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signs of symptomatic cardiovascular dis- ease, and compared to those with the lowest serum levels, those who had the highest serum level of magnesium had a:


• 48 percent lower risk of high blood pressure • 69 percent lower risk of type 2 diabe-


tes • 42 percent lower risk of an elevated CAC score


A 0.17 milligram per deciliter (mg/dL) increase in serum magnesium was associ- ated with a 16 percent reduction in CAC score. The authors concluded that:


"[L]ow serum magnesium was inde- pendently associated to higher preva- lence not only of hypertension and DM2 [diabetes mellitus 2], but also to coronary artery calcification, which is a marker of atherosclerosis and a pre- dictor of cardiovascular morbidity and mortality."


Magnesium Intake Is Also Inversely As- sociated With Inflammation Marker


Research published in 2014 also found that higher magnesium intake is inversely as- sociated with serum C-reactive protein (CRP) levels. CRP is a marker for inflam- mation and rises when you have inflam- mation brewing in your body. Here, data collected from seven cross-sectional stud- ies of more than 32,900 people showed that people who had higher magnesium intake had lower CRP levels. According to the authors:


"This meta-analysis and systematic re- view indicates that dietary Mg [magne- sium] intake is significantly and in- versely associated with serum CRP levels. The potential beneficial effect of Mg intake on chronic diseases may be, at least in part, explained by inhibiting inflammation."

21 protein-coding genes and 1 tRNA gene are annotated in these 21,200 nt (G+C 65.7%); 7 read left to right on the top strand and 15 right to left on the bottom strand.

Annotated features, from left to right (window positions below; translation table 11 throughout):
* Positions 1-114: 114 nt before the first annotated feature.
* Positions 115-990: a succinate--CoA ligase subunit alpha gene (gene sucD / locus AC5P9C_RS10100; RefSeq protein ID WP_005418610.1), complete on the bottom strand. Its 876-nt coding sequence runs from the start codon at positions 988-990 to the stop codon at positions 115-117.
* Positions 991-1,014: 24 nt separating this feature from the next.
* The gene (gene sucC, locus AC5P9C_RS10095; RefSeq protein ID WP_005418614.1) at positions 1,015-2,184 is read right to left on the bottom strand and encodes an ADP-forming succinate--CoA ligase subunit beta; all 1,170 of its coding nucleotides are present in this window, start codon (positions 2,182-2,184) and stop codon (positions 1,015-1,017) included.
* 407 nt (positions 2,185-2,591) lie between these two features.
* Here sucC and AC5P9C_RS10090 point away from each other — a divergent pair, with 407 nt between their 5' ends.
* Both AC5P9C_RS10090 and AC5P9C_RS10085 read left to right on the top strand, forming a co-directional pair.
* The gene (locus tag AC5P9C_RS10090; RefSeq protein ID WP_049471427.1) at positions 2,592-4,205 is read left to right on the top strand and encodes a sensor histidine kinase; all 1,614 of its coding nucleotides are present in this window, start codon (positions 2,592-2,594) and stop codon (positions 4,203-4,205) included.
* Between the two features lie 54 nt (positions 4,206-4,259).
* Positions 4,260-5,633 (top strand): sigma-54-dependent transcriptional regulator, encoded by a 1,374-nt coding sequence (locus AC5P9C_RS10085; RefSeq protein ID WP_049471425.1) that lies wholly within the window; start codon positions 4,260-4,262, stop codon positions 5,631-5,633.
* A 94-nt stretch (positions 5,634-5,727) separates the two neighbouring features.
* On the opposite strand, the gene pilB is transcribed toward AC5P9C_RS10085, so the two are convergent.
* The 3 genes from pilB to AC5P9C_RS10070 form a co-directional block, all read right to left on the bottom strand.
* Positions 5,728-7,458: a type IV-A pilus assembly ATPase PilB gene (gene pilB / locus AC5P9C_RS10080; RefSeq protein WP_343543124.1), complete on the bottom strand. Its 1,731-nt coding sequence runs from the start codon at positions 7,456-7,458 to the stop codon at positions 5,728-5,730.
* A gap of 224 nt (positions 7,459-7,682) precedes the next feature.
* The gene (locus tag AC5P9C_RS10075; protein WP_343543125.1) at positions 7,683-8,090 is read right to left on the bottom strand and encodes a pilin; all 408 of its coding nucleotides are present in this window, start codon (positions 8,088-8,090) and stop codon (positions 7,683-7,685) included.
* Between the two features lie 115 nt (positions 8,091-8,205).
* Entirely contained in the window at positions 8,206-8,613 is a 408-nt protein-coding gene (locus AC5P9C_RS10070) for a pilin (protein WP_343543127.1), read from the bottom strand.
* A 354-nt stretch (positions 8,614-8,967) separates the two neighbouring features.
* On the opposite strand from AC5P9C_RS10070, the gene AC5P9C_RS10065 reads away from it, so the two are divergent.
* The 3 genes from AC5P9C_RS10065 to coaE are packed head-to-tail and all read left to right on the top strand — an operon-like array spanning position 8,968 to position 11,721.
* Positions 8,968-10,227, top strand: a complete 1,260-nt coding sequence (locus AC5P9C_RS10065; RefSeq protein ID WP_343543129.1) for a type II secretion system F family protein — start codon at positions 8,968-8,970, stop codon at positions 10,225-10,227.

Risk Factors, Signs and Symptoms of Mag- nesium Deficiency A primary risk factor for magnesium


deficiency is eating a processed food diet, and the reason for this is because magne- sium resides at the center of the chlorophyll molecule. If you rarely eat leafy greens and other magnesium-rich whole foods (listed above), you may not get enough magne-


sium from your diet alone. Magnesium is also lost through stress,


sweating from heavy exertion, lack of sleep, alcohol consumption and use of certain prescription drugs (especially di- uretics, statins, fluoride and fluoride-con- taining drugs such as fluoroquinolone antibiotics), and tend to decline in the presence of elevated insulin levels.These are all factors that affect a large majority of people in the Western world. Unfortunately, unlike sodium or potas- sium, there is no easily available commer- cial lab test that will give you a truly ac- curate reading of your magnesium status. The reason for this is because the vast majority of the magnesium in your body is found in bones and soft tissues. Only 1 percent of it shows up in your


blood. That said, some specialty labs do provide an RBC magnesium test that can give you a reasonable estimate. Perhaps the best way to ascertain your status is to carefully evaluate and track your symp- toms.


Early signs of magnesium deficiency


include "Charlie horses" (the muscle spasm that occurs when you stretch your legs), headaches/migraines, loss of appetite, nausea and vomiting, fatigue or weakness. These are all warning signs indicating you


probably need to boost your magnesium intake.


More chronic magnesium deficiency can lead to far more serious symptoms such as abnormal heart rhythms and coronary spasms, seizures, numbness and tingling, as well as changes in personality and be- havior.


Dean's book, "The Magnesium Mira-


cle," contains an extensive list of signs and symptoms, which can be helpful for evalu- ating your magnesium status. You can also follow the instructions in her blog post, "Gauging Magnesium Deficiency Symp- toms," which will give you a check list to go through every few weeks. This will also help you gauge how much magnesium you need to resolve your deficiency symptoms.


Tips and Suggestions on Dosage The RDA for magnesium ranges from


310 to 420 mg per day, depending on your age and sex. However, as noted by Dean, some researchers believe as much as 600 to 900 mg/d may be required for optimal health. Fortunately, there's room for error. Magnesium is quite safe, so you don't have to worry about taking too much. That said, if you have renal failure, you'll want to avoid taking too much, as it could have adverse effects.


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